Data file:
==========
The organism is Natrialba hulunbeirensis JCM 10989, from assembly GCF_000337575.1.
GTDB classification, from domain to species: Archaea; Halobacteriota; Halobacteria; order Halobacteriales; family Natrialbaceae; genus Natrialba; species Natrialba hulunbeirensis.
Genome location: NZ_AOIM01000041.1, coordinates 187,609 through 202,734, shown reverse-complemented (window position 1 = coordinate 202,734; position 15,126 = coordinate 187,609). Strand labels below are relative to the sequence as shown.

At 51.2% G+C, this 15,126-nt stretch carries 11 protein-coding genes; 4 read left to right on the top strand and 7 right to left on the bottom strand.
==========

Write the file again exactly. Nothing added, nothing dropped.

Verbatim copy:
The organism is Natrialba hulunbeirensis JCM 10989, from assembly GCF_000337575.1.
GTDB classification, from domain to species: Archaea; Halobacteriota; Halobacteria; order Halobacteriales; family Natrialbaceae; genus Natrialba; species Natrialba hulunbeirensis.
Genome location: NZ_AOIM01000041.1, coordinates 187,609 through 202,734, shown reverse-complemented (window position 1 = coordinate 202,734; position 15,126 = coordinate 187,609). Strand labels below are relative to the sequence as shown.

At 51.2% G+C, this 15,126-nt stretch carries 11 protein-coding genes; 4 read left to right on the top strand and 7 right to left on the bottom strand.